Banneton

I know, you’re thinking of that weird European store with the asexual models, but I’m talking about bread proofing baskets. These have been on my wish list for a long time but have always been something of a luxury. Sure, I could proof bread other ways. Just like you could prepare a gourmet meal with plastic cutlery, a foil roasting pan, and a can of sterno. This simple device is actually much more complex than you think:


First, the round coils of willow or cane mean that a fraction of the basket’s surface is touching the bread while it proofs. “What’s that mean for me, Bob?” you would ask if my name was Bob. Well, it’s not but I’ll tell you anyway. It means you won’t have to curse, sweat, and ultimately rip your sticky bread out of the banneton when it’s ready to bake, deflating and ruining it. But there’s more! The little gaps between the coils let air circulate to the surface of the bread. Imagine a log cabin before Pa fills the chinks with tar and cotton. Getting a little air to the bread means the crust can thicken just a bit, making it easier to score and creating a better bloom and ear when it bakes. Wanna see?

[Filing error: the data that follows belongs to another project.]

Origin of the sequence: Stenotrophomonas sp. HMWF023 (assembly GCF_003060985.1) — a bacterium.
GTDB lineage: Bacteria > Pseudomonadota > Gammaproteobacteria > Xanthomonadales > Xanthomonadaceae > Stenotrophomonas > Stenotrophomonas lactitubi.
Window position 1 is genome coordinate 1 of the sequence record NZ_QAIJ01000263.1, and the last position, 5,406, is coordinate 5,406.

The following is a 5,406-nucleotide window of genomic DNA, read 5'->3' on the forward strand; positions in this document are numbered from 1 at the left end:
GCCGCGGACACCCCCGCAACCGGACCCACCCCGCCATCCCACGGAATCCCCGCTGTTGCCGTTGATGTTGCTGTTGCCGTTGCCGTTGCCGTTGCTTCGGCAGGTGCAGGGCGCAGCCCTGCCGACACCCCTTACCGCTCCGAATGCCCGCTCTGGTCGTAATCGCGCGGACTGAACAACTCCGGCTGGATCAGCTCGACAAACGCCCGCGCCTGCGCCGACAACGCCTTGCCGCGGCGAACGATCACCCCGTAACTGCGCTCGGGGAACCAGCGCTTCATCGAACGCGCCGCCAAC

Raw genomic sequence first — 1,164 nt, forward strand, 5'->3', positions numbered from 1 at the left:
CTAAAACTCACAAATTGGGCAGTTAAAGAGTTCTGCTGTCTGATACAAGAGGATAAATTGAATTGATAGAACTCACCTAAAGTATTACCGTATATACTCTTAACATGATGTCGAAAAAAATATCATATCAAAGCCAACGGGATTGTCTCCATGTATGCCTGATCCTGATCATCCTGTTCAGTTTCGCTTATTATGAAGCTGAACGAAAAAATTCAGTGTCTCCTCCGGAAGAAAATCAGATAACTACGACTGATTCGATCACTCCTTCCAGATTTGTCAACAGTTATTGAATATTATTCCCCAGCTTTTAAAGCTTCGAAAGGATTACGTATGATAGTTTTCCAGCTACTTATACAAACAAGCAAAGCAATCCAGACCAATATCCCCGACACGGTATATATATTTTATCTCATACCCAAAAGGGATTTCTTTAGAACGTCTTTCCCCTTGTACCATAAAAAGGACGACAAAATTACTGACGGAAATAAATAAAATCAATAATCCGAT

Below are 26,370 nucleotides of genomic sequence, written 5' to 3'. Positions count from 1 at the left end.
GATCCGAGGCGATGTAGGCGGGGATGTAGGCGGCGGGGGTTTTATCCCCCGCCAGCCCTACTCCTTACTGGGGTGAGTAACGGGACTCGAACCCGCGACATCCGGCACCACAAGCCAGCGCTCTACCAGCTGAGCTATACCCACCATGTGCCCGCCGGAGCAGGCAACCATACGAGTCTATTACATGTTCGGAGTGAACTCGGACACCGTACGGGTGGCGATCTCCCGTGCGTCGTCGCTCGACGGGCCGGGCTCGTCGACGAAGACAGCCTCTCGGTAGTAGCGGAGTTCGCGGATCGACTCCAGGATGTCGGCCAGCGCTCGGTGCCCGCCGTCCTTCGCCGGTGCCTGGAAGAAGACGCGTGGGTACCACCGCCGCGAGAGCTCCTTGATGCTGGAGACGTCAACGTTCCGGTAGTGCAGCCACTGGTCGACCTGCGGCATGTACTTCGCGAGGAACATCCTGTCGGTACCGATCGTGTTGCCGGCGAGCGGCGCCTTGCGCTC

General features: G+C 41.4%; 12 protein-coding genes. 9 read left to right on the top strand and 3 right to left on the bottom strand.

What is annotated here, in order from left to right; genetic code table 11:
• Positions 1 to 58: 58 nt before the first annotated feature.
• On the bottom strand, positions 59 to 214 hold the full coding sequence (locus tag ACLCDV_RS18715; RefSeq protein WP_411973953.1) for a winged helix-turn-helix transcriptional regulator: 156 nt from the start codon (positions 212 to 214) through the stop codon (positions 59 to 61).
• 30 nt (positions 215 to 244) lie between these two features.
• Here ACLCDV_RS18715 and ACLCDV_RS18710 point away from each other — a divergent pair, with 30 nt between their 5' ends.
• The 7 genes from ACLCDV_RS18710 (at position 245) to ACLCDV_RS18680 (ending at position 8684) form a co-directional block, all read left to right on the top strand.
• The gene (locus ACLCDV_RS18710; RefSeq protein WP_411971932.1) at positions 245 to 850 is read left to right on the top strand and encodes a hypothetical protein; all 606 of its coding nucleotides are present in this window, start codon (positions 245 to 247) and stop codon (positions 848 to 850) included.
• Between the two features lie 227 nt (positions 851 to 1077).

And you can see the third benefit of the banneton: cool flour lines. Some people go to extremes and make stencils so they can dust flour on their bread. Neat, but I like the rusticity of the banneton rings. Can you tell I’m in love with my new banneton? My wife gave me two for my birthday and HA HA the joke’s on her because I’m going to run off and marry my bannetons. Now lemme just try to get this thing into a wedding dress…

Writer, architect, father, husband.

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One comment on “Banneton
  1. akamonsoon says:

    How cool is that? I had never heard of a banneton before. Once in a great while I’ll make a handmade load of bread. This little item would definitely come in handy!

    That loaf of bread looks absolutely delicious! My mouth is watering.

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